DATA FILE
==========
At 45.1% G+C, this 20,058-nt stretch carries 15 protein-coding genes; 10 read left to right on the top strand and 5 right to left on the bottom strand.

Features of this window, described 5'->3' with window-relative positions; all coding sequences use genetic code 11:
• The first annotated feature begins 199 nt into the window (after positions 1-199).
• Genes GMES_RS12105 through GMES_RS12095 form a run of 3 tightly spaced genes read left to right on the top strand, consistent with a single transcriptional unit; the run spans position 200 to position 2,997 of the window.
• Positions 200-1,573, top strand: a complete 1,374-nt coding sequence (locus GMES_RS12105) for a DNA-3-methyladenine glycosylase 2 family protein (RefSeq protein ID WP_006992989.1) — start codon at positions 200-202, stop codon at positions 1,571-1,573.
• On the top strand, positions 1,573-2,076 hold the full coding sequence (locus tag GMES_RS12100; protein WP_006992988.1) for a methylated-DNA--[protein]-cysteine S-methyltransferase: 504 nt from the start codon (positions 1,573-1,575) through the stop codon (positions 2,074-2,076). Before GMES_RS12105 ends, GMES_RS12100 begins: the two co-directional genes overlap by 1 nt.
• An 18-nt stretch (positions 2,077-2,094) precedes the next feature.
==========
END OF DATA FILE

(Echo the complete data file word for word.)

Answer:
At 45.1% G+C, this 20,058-nt stretch carries 15 protein-coding genes; 10 read left to right on the top strand and 5 right to left on the bottom strand.

Features of this window, described 5'->3' with window-relative positions; all coding sequences use genetic code 11:
• The first annotated feature begins 199 nt into the window (after positions 1-199).
• Genes GMES_RS12105 through GMES_RS12095 form a run of 3 tightly spaced genes read left to right on the top strand, consistent with a single transcriptional unit; the run spans position 200 to position 2,997 of the window.
• Positions 200-1,573, top strand: a complete 1,374-nt coding sequence (locus GMES_RS12105) for a DNA-3-methyladenine glycosylase 2 family protein (RefSeq protein ID WP_006992989.1) — start codon at positions 200-202, stop codon at positions 1,571-1,573.
• On the top strand, positions 1,573-2,076 hold the full coding sequence (locus tag GMES_RS12100; protein WP_006992988.1) for a methylated-DNA--[protein]-cysteine S-methyltransferase: 504 nt from the start codon (positions 1,573-1,575) through the stop codon (positions 2,074-2,076). Before GMES_RS12105 ends, GMES_RS12100 begins: the two co-directional genes overlap by 1 nt.
• An 18-nt stretch (positions 2,077-2,094) precedes the next feature.